Robert Brustein

Robert Brustein

A weeklong electronic journal.
March 15 1997 3:30 AM

Robert Brustein

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       Yesterday, I shuttled down to New York to attend the funeral of my Aunt Rose. She had died at the age of 96, the last remaining member of my father's generation. As I greeted the other mourners and passed the open coffin, appalled at the ghastly cosmetics applied to her wizened face, I couldn't help but ponder on all that was passing with her. The Brustein family had emigrated from Poland in 1895 when my father was 7. Like many Jews of their time, they lived on the Lower East Side, nine of them in a single room, boys in one bed, girls in the other. The toilet was a locked outhouse on the ground floor, six stories down. I remember my father telling me how, when he needed to relieve himself, he used to shout, "Ma, throw me down the johnnie key and a piece of bread and butter."
       My grandfather was a shoemaker, but when cobbling failed to produce a living, he put my grandmother to work in the kitchen and started a restaurant on Hester Street. My father and his three brothers were the waiters. Because my Aunt Rose was a beauty--a redhead--they put her in the window with my Aunt Sally to attract the customers. I suspect the diners were more attracted by the price and the eight courses--"soup to nuts for 15 cents."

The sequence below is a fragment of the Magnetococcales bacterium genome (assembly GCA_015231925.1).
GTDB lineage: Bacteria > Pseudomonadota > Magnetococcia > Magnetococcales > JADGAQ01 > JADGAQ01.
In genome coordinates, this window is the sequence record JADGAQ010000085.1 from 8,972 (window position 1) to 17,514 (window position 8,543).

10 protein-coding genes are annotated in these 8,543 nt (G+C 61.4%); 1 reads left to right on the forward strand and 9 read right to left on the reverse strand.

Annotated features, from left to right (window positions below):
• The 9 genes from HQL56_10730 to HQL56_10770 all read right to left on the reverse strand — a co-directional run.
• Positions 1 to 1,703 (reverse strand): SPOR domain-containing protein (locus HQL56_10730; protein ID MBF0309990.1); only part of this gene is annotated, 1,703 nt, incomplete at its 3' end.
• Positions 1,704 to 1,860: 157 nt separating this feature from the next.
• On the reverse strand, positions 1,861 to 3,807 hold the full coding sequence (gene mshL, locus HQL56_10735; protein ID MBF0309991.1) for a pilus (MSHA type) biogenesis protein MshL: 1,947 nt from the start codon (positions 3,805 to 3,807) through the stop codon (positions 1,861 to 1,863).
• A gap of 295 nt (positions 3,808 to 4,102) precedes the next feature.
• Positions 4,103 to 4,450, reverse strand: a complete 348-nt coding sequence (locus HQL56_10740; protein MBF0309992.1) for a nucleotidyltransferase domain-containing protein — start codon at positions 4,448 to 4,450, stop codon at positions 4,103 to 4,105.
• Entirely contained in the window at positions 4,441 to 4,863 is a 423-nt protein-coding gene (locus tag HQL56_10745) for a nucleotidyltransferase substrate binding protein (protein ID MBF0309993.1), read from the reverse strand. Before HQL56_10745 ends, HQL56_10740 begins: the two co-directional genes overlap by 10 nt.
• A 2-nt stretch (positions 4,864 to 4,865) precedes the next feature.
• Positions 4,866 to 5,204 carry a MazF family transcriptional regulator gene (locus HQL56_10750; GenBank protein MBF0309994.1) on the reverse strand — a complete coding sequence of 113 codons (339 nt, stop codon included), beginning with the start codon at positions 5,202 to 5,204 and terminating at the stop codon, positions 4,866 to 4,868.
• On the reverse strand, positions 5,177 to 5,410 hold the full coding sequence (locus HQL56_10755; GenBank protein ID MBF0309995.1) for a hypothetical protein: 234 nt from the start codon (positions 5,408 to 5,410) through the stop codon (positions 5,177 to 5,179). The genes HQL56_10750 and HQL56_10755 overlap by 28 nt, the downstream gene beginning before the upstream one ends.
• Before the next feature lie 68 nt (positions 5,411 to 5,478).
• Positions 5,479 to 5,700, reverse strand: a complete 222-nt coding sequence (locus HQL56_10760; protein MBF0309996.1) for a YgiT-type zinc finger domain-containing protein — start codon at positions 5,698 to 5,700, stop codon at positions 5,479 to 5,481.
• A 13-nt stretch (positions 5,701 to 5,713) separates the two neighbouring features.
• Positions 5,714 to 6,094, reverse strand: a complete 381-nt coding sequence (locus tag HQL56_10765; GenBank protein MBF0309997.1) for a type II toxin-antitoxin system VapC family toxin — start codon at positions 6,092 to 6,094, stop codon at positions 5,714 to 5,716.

Now I'm saying goodbye to the last representative of over a hundred years of an immigrant family in America. I realize with a start there are only seven of us left with the family name. Four of them are my brother (in his 70s) and I (about to turn 70); my son Daniel; and his son, my grandson Max, who bears my father's name. We're a vanishing breed, and intermarriage will only kill us off faster. My recent remarriage to an extraordinary Jewish woman whom I adore, after 18 years as a widower, must say something about my continuing belief in the possibilities of the family and the persistence of the Jews. But my wife is past childbearing, and I'm fast approaching the biblical limit of three score and 10. What are Lear's words after Gloucester offers to kiss his hand? "Let me wipe it first; it smells of mortality." I understand why David Mamet has a play called The Disappearance of the Jews.

Robert Brustein is artistic director of the American Repertory Theatre in Cambridge, Mass.; professor of English at Harvard; and theater critic for the New Republic.